According to Zach Lowe of ESPN, the second year of Avery Bradley’s reported 2-year, $25 million contract with the Clippers is only partially guaranteed. We don’t know the exact terms of Bradley’s new contract, but with Lowe reporting that a total of $14 million is guaranteed, we can finally take a decent stab at guessing.
The second year of Avery Bradley's two-year, $25 million deal with the Clippers is only partially guaranteed, league sources say. Acts almost as a team option. If Clips decide not to guarantee Year 2, Bradley will receive a total of $14 million for one season of play.— Zach Lowe (@ZachLowe_NBA) July 3, 2018
My immediate reaction to the reported two-year deal was a hunch that this would be the case—but with the details unconfirmed, I was driving myself a little crazy worrying that it could be fully guaranteed for both seasons. Thankfully, it took Lowe less than 24 hours to track down the partial guarantee and share it with us.
Because of NBA rules that limit raises (or decreases) in bird rights contracts to 8%, the Clippers and Bradley have a narrow range across which the $25 million in this deal can be distributed. The contract can start at $12 million and be raised to $12.96 million in year two (essentially totaling $25 million), in which case $2 million of the second-year salary would be guaranteed to meet the reported $14 million total. Or, the Clippers may have shrewdly decided to do the reverse, paying Bradley $13 million in year 1 and $11.96 million in year two, making the final season only $1 million guaranteed. That would even further mitigate the downside of adding a partial guarantee. A third option would be a flat contract at $12.5 million in each season, in which case $1.5 million would be guaranteed in year 2. Those terms remain to be seen, as well as what Bradley’s guarantee date is on the second year of his contract. If his deal becomes guaranteed before free agency, the Clippers would need to make a decision blind ahead of free agency, but if his guarantee date is in mid-July, LAC could choose to hang out to Bradley until they were certain they had a better use for that money.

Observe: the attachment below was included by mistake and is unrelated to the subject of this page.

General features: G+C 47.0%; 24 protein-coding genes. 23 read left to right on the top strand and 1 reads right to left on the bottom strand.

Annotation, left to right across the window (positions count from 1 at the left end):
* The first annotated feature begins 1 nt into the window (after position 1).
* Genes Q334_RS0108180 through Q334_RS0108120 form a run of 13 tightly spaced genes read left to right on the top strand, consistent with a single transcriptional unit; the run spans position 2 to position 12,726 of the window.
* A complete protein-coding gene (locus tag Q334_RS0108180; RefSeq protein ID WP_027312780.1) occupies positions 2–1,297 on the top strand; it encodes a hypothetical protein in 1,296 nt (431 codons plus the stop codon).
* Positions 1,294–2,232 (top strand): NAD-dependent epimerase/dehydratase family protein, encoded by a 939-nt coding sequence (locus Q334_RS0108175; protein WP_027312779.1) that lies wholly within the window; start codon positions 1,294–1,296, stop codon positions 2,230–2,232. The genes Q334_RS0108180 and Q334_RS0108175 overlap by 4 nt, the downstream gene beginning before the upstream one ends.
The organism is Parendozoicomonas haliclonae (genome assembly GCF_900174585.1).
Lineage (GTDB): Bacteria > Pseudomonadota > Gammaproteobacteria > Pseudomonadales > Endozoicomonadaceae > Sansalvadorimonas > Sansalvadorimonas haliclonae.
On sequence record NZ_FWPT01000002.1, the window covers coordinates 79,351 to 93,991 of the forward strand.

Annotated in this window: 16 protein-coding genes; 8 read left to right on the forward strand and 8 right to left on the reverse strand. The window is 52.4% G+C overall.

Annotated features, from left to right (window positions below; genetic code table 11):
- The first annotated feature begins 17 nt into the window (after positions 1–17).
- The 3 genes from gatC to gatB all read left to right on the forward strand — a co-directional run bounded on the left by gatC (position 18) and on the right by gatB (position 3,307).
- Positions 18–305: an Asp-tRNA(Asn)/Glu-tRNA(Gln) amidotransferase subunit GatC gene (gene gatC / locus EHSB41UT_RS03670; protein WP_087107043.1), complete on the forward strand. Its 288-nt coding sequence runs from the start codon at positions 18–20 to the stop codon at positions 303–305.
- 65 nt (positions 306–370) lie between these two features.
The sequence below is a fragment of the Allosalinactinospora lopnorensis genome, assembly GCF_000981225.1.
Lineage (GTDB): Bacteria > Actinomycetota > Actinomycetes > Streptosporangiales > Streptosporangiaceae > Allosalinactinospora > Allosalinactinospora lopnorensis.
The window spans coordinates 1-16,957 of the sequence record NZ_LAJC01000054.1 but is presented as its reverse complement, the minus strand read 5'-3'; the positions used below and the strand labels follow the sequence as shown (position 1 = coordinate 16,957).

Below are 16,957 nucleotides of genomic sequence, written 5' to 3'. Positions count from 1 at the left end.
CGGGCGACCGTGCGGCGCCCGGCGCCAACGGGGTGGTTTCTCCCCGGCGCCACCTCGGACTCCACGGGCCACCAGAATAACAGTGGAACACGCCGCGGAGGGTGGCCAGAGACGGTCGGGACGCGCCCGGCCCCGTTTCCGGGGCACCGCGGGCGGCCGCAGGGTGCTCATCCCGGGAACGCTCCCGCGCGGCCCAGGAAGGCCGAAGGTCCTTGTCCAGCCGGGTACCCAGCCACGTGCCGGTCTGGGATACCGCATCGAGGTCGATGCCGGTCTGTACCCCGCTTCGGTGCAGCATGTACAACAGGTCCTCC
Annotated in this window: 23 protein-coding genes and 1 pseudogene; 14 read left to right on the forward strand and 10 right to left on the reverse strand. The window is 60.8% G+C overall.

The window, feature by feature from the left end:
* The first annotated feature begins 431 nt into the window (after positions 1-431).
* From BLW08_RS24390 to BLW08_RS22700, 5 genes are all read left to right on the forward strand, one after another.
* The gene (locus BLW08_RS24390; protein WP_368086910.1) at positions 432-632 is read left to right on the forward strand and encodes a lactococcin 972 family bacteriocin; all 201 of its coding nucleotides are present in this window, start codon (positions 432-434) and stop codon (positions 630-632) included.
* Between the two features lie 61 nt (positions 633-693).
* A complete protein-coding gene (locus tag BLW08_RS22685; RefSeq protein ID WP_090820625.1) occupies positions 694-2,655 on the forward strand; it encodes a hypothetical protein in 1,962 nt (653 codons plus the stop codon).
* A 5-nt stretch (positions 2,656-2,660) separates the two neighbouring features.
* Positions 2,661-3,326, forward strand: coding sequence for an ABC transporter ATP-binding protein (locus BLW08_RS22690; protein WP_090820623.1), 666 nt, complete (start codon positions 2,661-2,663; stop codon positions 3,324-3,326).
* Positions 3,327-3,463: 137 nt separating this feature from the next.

A couple days ago, I wrote about some of the Clippers’ different options with Bradley’s bird rights, including this section on re-signing him to a short-term deal:
Bradley’s bird rights allow the team to re-sign him to a mutually agreeable contract in addition to using their mid-level exception and bi-annual exception on outside free agents at positions of need. That means that the real opportunity cost here isn’t financial, it’s in terms of minutes and roster spots. We’re assuming that Patrick Beverley and Lou Williams will be back in major roles next season, so keeping Avery around will make all of the Clippers’ young guards compete for one rotation spot, basically meaning that only one of Gilgeous-Alexander and Robinson will be able to earn minutes. It also makes it incredibly unlikely that all three of Jawun Evans, Sindarius Thornwell, and Tyrone Wallace will be able to be on the roster next season—the team can carry 7 guards if they have to, but carrying eight would make for an irresponsibly unbalanced roster. For those reasons, I don’t expect the Clippers to keep Avery around on the sizable multi-year deal that he’s going to want. But, if he doesn’t find that kind of contract elsewhere, he could very well end up stuck with only mid-level exception offers. The Clippers can beat that on a one-year deal where Bradley can rebuild his value for next summer’s free agency. If he plays well, he’ll have positive trade value at the deadline, and if he doesn’t, he can come off the books next summer.